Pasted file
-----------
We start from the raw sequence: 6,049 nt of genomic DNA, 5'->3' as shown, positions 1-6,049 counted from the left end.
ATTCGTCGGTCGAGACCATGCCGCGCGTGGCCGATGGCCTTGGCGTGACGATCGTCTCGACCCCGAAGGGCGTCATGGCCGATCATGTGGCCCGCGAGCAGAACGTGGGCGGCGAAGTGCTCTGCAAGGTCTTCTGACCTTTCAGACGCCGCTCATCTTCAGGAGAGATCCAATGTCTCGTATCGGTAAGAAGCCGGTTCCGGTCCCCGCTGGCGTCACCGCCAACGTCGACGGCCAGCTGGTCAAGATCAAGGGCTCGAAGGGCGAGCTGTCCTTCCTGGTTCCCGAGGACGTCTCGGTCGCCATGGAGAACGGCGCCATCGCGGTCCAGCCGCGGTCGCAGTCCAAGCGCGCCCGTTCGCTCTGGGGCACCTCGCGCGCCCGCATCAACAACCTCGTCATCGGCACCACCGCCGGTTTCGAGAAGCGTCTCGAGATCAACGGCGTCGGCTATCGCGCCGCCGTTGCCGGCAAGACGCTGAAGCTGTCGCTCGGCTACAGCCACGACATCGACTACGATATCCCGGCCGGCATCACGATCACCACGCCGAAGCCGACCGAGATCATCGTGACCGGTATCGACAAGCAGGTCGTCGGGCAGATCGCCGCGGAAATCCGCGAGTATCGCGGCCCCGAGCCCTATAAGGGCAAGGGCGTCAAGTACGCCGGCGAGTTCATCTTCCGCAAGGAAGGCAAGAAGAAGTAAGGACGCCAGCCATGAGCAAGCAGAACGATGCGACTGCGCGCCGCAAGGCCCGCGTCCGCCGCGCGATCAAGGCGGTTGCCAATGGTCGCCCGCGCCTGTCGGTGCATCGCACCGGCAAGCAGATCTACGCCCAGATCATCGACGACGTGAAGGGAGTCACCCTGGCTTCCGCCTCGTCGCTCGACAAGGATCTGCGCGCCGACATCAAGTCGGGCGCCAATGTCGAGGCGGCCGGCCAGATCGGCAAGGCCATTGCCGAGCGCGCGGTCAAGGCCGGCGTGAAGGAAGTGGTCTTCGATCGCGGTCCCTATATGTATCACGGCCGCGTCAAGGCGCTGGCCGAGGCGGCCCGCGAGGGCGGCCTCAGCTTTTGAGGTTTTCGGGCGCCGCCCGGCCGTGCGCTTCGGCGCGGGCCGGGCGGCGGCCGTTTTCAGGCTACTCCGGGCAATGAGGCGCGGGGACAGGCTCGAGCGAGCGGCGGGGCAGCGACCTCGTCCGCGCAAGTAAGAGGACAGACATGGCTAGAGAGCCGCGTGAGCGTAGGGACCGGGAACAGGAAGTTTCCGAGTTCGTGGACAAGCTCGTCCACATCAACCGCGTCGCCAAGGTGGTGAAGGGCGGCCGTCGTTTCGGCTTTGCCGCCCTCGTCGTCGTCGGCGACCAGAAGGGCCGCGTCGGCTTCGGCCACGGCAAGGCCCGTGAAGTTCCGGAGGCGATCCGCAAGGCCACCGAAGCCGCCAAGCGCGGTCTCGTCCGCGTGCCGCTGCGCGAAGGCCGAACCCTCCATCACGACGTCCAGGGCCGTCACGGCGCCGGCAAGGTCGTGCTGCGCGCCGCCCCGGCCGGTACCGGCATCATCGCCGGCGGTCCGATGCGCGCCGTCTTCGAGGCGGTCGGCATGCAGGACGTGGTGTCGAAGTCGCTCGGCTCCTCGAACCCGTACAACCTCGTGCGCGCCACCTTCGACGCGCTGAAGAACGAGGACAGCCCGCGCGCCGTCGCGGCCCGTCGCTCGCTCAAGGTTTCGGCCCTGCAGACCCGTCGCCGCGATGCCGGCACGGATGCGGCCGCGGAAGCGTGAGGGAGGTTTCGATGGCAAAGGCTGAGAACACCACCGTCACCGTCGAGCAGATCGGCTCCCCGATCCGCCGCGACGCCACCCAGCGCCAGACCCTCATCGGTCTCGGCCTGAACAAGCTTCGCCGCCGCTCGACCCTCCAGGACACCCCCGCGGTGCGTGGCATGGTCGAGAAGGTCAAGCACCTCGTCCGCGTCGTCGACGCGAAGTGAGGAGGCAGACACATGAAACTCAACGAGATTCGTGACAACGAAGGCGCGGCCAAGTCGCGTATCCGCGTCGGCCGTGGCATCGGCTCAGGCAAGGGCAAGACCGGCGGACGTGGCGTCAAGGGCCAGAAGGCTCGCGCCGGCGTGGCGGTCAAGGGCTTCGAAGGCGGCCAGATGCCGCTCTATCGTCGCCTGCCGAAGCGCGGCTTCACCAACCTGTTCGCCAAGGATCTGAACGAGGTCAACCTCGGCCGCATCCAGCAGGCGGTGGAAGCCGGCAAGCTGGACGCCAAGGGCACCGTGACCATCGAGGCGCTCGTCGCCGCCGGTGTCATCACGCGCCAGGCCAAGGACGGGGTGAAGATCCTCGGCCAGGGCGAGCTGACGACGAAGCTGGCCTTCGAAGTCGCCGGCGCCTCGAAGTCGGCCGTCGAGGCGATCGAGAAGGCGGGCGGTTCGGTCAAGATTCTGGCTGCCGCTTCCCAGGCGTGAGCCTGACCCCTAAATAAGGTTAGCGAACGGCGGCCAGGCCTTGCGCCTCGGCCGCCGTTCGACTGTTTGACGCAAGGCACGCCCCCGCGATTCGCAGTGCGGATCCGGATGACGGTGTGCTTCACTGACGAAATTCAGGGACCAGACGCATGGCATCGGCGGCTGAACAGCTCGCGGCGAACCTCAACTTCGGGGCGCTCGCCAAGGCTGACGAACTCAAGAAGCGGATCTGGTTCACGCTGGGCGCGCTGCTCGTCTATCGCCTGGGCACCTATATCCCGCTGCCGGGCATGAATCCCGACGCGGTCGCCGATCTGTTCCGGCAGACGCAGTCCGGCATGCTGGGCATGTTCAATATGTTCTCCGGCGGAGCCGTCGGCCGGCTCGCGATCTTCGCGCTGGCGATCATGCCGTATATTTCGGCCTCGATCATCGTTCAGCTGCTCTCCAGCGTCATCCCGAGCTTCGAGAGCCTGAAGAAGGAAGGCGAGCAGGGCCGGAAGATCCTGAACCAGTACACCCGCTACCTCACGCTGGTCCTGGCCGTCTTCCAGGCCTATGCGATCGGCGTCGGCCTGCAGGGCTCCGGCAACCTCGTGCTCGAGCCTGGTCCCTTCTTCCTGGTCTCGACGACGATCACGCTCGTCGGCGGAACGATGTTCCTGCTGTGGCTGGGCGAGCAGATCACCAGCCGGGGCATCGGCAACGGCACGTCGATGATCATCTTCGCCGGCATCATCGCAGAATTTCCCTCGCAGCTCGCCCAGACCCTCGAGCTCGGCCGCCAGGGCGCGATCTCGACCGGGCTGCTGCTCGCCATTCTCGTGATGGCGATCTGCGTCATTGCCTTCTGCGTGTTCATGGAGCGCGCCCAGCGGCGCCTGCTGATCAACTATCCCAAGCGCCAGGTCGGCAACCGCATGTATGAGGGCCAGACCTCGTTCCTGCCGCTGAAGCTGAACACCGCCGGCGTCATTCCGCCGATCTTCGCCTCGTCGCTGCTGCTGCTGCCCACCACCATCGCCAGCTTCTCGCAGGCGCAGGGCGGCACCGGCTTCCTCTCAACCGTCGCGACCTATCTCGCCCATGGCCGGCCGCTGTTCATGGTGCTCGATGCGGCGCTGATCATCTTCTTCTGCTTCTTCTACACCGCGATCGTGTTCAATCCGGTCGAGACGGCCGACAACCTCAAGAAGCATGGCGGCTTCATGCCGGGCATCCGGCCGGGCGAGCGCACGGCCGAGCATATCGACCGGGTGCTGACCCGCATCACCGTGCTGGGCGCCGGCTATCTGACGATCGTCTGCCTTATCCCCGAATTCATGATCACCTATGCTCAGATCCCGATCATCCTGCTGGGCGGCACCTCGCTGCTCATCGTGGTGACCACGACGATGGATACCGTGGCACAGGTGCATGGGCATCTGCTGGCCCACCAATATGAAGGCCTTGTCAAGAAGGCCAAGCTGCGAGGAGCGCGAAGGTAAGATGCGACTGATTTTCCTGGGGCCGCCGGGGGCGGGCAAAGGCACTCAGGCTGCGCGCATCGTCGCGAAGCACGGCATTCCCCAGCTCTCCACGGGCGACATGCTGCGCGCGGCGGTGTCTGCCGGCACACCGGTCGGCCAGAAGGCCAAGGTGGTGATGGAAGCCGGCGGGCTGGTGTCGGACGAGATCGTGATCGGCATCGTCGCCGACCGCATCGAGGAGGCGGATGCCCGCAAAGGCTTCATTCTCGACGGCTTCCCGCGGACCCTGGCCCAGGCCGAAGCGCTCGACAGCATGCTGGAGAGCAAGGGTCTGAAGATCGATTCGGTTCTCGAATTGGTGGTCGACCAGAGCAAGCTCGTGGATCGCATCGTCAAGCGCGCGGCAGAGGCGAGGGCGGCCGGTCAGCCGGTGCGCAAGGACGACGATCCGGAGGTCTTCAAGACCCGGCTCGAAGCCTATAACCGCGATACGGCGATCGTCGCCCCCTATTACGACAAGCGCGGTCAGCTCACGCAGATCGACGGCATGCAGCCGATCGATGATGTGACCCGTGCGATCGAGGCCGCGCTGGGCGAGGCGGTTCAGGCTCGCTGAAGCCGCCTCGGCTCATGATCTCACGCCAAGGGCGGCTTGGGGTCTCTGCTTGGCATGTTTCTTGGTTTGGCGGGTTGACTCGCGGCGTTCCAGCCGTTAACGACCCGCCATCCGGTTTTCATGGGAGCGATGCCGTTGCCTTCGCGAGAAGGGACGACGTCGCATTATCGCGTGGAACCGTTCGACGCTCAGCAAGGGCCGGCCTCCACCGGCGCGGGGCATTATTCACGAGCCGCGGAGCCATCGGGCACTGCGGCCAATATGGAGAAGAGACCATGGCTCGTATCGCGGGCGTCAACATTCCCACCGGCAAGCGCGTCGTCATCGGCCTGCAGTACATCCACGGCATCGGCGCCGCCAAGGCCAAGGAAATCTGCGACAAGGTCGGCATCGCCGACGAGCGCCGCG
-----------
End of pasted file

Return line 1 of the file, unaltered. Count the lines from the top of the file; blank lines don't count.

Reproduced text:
We start from the raw sequence: 6,049 nt of genomic DNA, 5'->3' as shown, positions 1-6,049 counted from the left end.